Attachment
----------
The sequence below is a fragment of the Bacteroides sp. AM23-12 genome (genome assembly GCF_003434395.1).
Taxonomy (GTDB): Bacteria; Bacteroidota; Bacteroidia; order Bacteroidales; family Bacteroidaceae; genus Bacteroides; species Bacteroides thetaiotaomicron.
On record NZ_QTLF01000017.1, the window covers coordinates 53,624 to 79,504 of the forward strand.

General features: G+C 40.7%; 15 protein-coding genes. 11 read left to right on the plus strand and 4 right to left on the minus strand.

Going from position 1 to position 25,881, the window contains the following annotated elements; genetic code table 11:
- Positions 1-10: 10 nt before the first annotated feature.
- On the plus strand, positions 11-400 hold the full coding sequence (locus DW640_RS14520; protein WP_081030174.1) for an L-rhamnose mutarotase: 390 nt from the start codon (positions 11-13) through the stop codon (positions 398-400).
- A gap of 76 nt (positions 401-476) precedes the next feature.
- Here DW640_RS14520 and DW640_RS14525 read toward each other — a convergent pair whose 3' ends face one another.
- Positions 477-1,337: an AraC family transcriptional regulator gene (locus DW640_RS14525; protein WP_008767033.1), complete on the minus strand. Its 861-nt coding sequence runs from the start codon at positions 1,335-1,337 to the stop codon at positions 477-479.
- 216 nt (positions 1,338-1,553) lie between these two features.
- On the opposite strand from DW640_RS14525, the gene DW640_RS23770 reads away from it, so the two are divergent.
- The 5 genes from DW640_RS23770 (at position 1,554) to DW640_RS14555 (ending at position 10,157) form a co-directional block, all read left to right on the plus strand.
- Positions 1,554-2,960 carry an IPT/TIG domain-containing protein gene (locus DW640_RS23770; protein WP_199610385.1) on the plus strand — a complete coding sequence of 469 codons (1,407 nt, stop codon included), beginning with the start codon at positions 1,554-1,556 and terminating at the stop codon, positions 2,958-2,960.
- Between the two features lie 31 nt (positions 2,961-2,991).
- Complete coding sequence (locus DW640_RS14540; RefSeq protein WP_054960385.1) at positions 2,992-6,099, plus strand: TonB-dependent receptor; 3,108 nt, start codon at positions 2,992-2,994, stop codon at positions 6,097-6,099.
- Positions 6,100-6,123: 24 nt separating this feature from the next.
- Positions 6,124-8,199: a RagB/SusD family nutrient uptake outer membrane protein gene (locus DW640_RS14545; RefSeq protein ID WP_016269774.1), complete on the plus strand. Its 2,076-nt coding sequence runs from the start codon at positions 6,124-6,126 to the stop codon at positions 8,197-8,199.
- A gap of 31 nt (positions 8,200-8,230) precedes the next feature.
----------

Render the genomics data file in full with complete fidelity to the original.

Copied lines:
The sequence below is a fragment of the Bacteroides sp. AM23-12 genome (genome assembly GCF_003434395.1).
Taxonomy (GTDB): Bacteria; Bacteroidota; Bacteroidia; order Bacteroidales; family Bacteroidaceae; genus Bacteroides; species Bacteroides thetaiotaomicron.
On record NZ_QTLF01000017.1, the window covers coordinates 53,624 to 79,504 of the forward strand.

General features: G+C 40.7%; 15 protein-coding genes. 11 read left to right on the plus strand and 4 right to left on the minus strand.

Going from position 1 to position 25,881, the window contains the following annotated elements; genetic code table 11:
- Positions 1-10: 10 nt before the first annotated feature.
- On the plus strand, positions 11-400 hold the full coding sequence (locus DW640_RS14520; protein WP_081030174.1) for an L-rhamnose mutarotase: 390 nt from the start codon (positions 11-13) through the stop codon (positions 398-400).
- A gap of 76 nt (positions 401-476) precedes the next feature.
- Here DW640_RS14520 and DW640_RS14525 read toward each other — a convergent pair whose 3' ends face one another.
- Positions 477-1,337: an AraC family transcriptional regulator gene (locus DW640_RS14525; protein WP_008767033.1), complete on the minus strand. Its 861-nt coding sequence runs from the start codon at positions 1,335-1,337 to the stop codon at positions 477-479.
- 216 nt (positions 1,338-1,553) lie between these two features.
- On the opposite strand from DW640_RS14525, the gene DW640_RS23770 reads away from it, so the two are divergent.
- The 5 genes from DW640_RS23770 (at position 1,554) to DW640_RS14555 (ending at position 10,157) form a co-directional block, all read left to right on the plus strand.
- Positions 1,554-2,960 carry an IPT/TIG domain-containing protein gene (locus DW640_RS23770; protein WP_199610385.1) on the plus strand — a complete coding sequence of 469 codons (1,407 nt, stop codon included), beginning with the start codon at positions 1,554-1,556 and terminating at the stop codon, positions 2,958-2,960.
- Between the two features lie 31 nt (positions 2,961-2,991).
- Complete coding sequence (locus DW640_RS14540; RefSeq protein WP_054960385.1) at positions 2,992-6,099, plus strand: TonB-dependent receptor; 3,108 nt, start codon at positions 2,992-2,994, stop codon at positions 6,097-6,099.
- Positions 6,100-6,123: 24 nt separating this feature from the next.
- Positions 6,124-8,199: a RagB/SusD family nutrient uptake outer membrane protein gene (locus DW640_RS14545; RefSeq protein ID WP_016269774.1), complete on the plus strand. Its 2,076-nt coding sequence runs from the start codon at positions 6,124-6,126 to the stop codon at positions 8,197-8,199.
- A gap of 31 nt (positions 8,200-8,230) precedes the next feature.